PANAMA CITY, Fla. - Newt Gingrich launched a frontal attack on Mitt Romney’s integrity yesterday as the former Massachusetts governor, content to let a barrage of ads and a growing cadre of Republican lawmakers blast away at Gingrich, reached out to voters to help him reestablish the primacy of his candidacy with a win Tuesday in Florida.
“You cannot debate somebody who is dishonest,’’ Gingrich told reporters, in explaining his lackluster performance in Thursday’s debate. “I can’t debate somebody who won’t tell the truth.’’
Gingrich’s attempt to splatter the core of Romney’s image echoes his most recent ad, which refers to him as untrustworthy, and is expected to be a focus of his efforts to regain his footing in Florida after a pair of weak debate performances and sagging poll numbers. With its winner-take-all 50 delegates at stake, the primary probably will determine whether Romney regains an aura of invincibility or whether the race to the nomination becomes a drawn-out battle of attrition.
The primary has become a two-man contest between Romney and Gingrich, with several prominent former and current Republican lawmakers continuing to pummel the former House speaker as an erratic leader who would undercut the party’s chances to unseat President Obama in the fall.
That effort has spawned a backlash by anti-Washington Tea Party supporters, including former vice presidential nominee Sarah Palin, who last night said in an online post that the GOP establishment were cannibals seeking to “kneecap’’ Gingrich. Also last night, former rival Herman Cain, who dropped out late last year amid several accusations of unwanted sexual advances, endorsed Gingrich. The former Godfather’s Pizza executive said Gingrich was the right person to address the “crisis of leadership in the White House.’’
Of the other two candidates, former senator Rick Santorum returned to his home in Pennsylvania and Representative Ron Paul is focusing on caucus states that vote next month, a strategy that plays to his strength of passionate supporters and a strong organization.
Gingrich bristled yesterday when asked what he will do if he loses Florida.
“I will go all the way to the convention,’’ he said. “I expect to win the nomination. You just had two national polls that show me ahead.
“Why don’t you ask Governor Romney what he’s going to do if he loses?’’
Romney was joined at the Fish House restaurant in military-rich Pensacola by an unusual trio of actor Jon Voight, Senator John McCain, and Governor Bob McDonnell of Virginia. Both Voight, a noted conservative, and McCain, the 2008 GOP presidential nominee, were unsparing in their assessment of Gingrich.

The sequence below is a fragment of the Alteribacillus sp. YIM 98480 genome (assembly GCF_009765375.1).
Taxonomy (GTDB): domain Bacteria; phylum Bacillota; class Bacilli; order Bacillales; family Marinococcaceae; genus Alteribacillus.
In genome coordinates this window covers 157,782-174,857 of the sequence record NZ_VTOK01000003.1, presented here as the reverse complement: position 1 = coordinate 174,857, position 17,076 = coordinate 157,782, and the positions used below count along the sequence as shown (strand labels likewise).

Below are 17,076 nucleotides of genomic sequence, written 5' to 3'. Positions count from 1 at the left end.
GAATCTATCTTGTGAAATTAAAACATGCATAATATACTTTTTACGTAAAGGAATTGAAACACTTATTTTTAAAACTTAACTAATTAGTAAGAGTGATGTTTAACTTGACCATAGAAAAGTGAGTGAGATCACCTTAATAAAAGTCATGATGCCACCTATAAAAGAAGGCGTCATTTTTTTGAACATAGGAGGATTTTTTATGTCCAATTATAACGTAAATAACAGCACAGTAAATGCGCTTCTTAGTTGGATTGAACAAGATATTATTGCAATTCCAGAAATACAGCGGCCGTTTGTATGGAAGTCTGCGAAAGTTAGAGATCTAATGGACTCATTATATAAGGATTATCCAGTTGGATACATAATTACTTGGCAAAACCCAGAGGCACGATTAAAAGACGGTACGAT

“I do not understand - do you? - why anyone would attack a person who’s successful in business, in the free enterprise system!’’ McCain said, alluding to Gingrich’s criticism of Romney’s career at Bain Capital. “That is a sign of desperation.’’
Romney mentioned Gingrich only once, using the opportunity to mock him for his debate performances.
“This last one, Speaker Gingrich said he didn’t do so well because the audience was so loud. The one before, he said he didn’t so well because the audience was too quiet,’’ Romney said. “This is like Goldilocks, you know. You’ve got to have it just right.’’
Both sides have been airing blistering ads that were sparking controversy not only for content, but for video footage used.
Romney’s ad, airing statewide, pointedly reminds voters Gingrich was reprimanded by the House in 1997. The 30-second spot displays Tom Brokaw on NBC Nightly News, reporting on the ethics charges, which resulted in a formal reprimand and a $300,000 fine.
The only other voice in the ad is Romney’s, saying he approved of the message. NBC’s legal department sent a letter asking the Romney campaign to remove the ad, and Brokaw said in a statement he was “extremely uncomfortable’’ with his image being used so extensively in a political ad. Romney adviser Eric Fehrnstrom said the campaign was reviewing NBC’s letter but believed it fell within fair use laws.
Gingrich is airing a scathing ad that features a clip from one of Mike Huckabee’s ads in 2008, in which the former Arkansas governor says, “If a man’s dishonest to get a job, he’ll be dishonest on the job.’’ Huckabee, who has not endorsed anyone, has said he disapproved of the ad and wanted it to be taken down.
Meanwhile, the campaign by many Republicans to paint Gingrich as alarmingly ill-suited to be president continued. At one of Gingrich’s events, at a putting green at the PGA Museum of Golf in Port St. Lucie, Romney sent three Republican members of the US House - Charlie Bass of New Hampshire, Connie Mack of Florida, and Mack’s wife, Mary Bono Mack of California - to serve as his own “truth squad.’’
“He’s a great thinker and a great historian,’’ said Bass, who served when Gingrich was speaker. “But the president is an administrator, not a philosopher. And a lot of times, he has to make decisions about hiring and firing. And Newt is a thinker, and it isn’t a fit.’’
R.C. Hammond, Gingrich’s spokesman, confronted both Bass and Connie Mack, sparring with them as reporters held out their audio recorders.
“Congressman, did you regret asking Newt for his endorsement earlier this year?’’ Hammond asked Bass. “He wrote a very nice op-ed in one of your papers asking that you be reelected.’’
Bass just smiled and said it was good to see Hammond, who is from New Hampshire.
Asked about the members of Congress bird-dogging his events, Gingrich said it does not reflect well on Romney. “Does the term desperation come to mind?’’ he said. “I think it’s a fair match. They send a member of Congress; we send R.C.’’